"I am but the scrivener looking for language that might please everybody," he wrote in one email.
Four days of hearings are set to begin Monday, when Gorsuch will sit and listen for several hours as members of the Judiciary Committee read opening statements. He is poised to deliver his opening statement on Monday afternoon, giving senators and the nation an early indication of how he might serve on the court.
On Tuesday and Wednesday, Gorsuch is set to face at least 50 minutes of questioning by each member of the panel. The proceedings are expected to conclude Thursday with a panel of witnesses speaking for or against Gorsuch.
Some of the issues that normally animate Supreme Court confirmation hearings won't depend upon Gorsuch. Decisions from last term showed there was still support on the court for limited affirmative action in higher education, for instance. The majority that found a constitutional right for same-sex couples to marry remains. And whatever Gorsuch's position on abortion rights, Justice Anthony M. Kennedy's vote to strike down a Texas law last year reaffirmed the court's rulings that say government may not pass restrictions that unduly burden a woman's right to an abortion.
But Gorsuch would probably reinforce the court's pro-business image and skepticism about some significant environmental programs begun under Obama. His past decisions show him to be extremely protective of the rights of those who object to even generally applicable government laws and regulations that they say violate their religious beliefs.
If Gorsuch is approved in time for the court's April hearings, he could play a significant role in a separation of powers case in which a church complains it was illegally denied a state grant. A conservative movement to curb the power of labor unions - stalled last year by Scalia's death - is sure to resume. Cases involving legal protections for gay and transgender people are likely to arrive at the court soon.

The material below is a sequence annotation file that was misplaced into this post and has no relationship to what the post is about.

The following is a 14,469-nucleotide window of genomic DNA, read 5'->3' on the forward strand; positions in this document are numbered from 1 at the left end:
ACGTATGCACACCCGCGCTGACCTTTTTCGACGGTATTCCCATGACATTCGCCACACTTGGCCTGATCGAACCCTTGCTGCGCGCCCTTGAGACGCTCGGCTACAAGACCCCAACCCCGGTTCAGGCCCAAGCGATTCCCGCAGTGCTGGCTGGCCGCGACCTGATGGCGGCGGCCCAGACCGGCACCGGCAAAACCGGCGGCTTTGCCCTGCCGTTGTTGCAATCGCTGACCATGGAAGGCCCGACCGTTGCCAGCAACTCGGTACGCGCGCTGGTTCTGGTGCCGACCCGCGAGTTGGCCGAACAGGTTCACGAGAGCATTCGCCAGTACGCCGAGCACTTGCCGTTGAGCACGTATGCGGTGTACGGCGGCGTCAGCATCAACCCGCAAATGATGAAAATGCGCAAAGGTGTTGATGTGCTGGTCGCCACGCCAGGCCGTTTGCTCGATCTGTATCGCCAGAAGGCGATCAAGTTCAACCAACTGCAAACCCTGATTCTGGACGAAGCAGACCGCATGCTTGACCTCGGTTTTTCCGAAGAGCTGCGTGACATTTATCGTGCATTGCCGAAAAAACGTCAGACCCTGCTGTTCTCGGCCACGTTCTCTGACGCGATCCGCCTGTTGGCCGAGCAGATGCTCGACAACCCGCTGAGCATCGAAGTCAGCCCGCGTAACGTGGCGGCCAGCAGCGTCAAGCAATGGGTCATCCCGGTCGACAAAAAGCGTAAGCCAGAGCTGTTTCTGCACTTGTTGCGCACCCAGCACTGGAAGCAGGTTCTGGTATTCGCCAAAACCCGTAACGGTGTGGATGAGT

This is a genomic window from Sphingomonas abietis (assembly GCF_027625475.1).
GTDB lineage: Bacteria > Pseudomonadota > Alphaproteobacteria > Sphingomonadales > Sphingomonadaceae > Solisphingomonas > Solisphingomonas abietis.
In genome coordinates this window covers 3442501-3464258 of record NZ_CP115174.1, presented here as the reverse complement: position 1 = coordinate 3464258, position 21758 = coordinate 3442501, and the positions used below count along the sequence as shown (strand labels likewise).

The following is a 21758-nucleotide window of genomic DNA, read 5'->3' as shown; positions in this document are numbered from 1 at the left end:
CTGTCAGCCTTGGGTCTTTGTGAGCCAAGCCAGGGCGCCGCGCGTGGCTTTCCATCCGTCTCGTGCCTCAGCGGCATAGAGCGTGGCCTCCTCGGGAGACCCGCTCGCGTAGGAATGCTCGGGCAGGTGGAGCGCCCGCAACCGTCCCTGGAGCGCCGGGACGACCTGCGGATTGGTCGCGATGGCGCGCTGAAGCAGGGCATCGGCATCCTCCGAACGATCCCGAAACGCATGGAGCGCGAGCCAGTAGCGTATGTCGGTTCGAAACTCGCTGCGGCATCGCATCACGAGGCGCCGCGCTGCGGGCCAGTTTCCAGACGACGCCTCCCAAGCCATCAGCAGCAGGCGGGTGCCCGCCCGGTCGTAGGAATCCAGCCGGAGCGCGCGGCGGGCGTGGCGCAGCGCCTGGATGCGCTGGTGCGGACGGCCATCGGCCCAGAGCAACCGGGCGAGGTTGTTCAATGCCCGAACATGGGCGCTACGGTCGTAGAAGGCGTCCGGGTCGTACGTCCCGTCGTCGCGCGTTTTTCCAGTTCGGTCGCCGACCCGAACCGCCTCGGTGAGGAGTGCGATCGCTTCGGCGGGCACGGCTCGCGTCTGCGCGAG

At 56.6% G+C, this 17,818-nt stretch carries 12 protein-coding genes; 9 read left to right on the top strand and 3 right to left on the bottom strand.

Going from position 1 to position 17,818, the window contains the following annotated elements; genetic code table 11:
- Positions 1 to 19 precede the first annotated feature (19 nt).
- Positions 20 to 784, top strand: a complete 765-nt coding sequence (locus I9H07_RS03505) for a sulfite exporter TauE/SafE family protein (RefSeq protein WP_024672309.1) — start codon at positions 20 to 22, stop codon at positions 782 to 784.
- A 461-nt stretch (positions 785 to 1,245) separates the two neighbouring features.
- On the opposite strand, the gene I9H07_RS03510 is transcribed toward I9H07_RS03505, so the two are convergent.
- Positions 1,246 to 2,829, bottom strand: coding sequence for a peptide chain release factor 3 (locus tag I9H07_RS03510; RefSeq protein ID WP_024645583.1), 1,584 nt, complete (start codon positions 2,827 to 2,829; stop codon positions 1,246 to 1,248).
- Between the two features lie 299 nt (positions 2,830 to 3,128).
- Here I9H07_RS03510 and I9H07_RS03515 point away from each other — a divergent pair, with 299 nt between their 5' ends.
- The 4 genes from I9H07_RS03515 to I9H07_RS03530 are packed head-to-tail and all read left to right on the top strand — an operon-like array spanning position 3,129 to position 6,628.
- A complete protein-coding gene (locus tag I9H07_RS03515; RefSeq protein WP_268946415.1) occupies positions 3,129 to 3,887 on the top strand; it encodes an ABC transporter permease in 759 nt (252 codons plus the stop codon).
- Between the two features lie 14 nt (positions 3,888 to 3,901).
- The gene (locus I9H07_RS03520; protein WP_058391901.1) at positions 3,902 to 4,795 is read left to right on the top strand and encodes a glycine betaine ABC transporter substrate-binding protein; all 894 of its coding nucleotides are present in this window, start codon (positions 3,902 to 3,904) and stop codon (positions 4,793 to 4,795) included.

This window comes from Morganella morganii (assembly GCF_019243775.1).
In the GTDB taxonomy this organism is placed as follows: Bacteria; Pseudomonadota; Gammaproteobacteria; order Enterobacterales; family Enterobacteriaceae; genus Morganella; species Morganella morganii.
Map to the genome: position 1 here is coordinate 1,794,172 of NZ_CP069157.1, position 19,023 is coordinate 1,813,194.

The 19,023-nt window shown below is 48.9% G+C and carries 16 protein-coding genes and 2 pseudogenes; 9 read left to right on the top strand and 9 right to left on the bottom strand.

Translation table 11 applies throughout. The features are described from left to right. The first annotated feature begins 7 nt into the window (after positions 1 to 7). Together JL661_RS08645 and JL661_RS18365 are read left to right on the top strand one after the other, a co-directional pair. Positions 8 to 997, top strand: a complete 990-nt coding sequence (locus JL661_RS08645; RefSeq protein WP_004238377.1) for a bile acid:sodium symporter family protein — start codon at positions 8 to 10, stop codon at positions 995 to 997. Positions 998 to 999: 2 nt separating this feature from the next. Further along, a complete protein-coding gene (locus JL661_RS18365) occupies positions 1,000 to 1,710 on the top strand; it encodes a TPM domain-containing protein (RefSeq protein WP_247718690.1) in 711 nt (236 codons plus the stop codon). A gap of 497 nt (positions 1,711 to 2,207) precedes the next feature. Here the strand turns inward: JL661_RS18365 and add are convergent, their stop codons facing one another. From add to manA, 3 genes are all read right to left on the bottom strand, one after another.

Beyond their questions about Gorsuch's own record, Democrats plan to use his confirmation hearing to question the overall direction of Chief Justice John G. Roberts Jr.'s court.
"When I hear my Republican colleagues say, 'We want another judge like Scalia, who isn't an activist,' I say, 'What are you talking about? This has been an incredibly activist court,' " said Sen. Al Franken, D-Minn., a member of the Judiciary Committee. "So I want to ask him" about that.
The future of the court was a significant factor in Trump winning over conservative voters who might otherwise have been uncomfortable with the candidate's ideology, values and personal history.
"Even if people don't like me, they have to vote for me," Trump said at a rally in Virginia last year. "You know why? Justices of the Supreme Court."
In November exit polls, more than 1 in 5 voters said that Supreme Court appointments were "the most important factor" in determining their choice; of those voters, 56 percent went to Trump.
Sen. Ted Cruz, R-Texas, Trump's final opponent in last year's presidential campaign, described the Gorsuch pick as "the most transparent Supreme Court selection process in modern times" because Trump drew Gorsuch from a list of 21 candidates supplied to him by conservative legal groups during the campaign.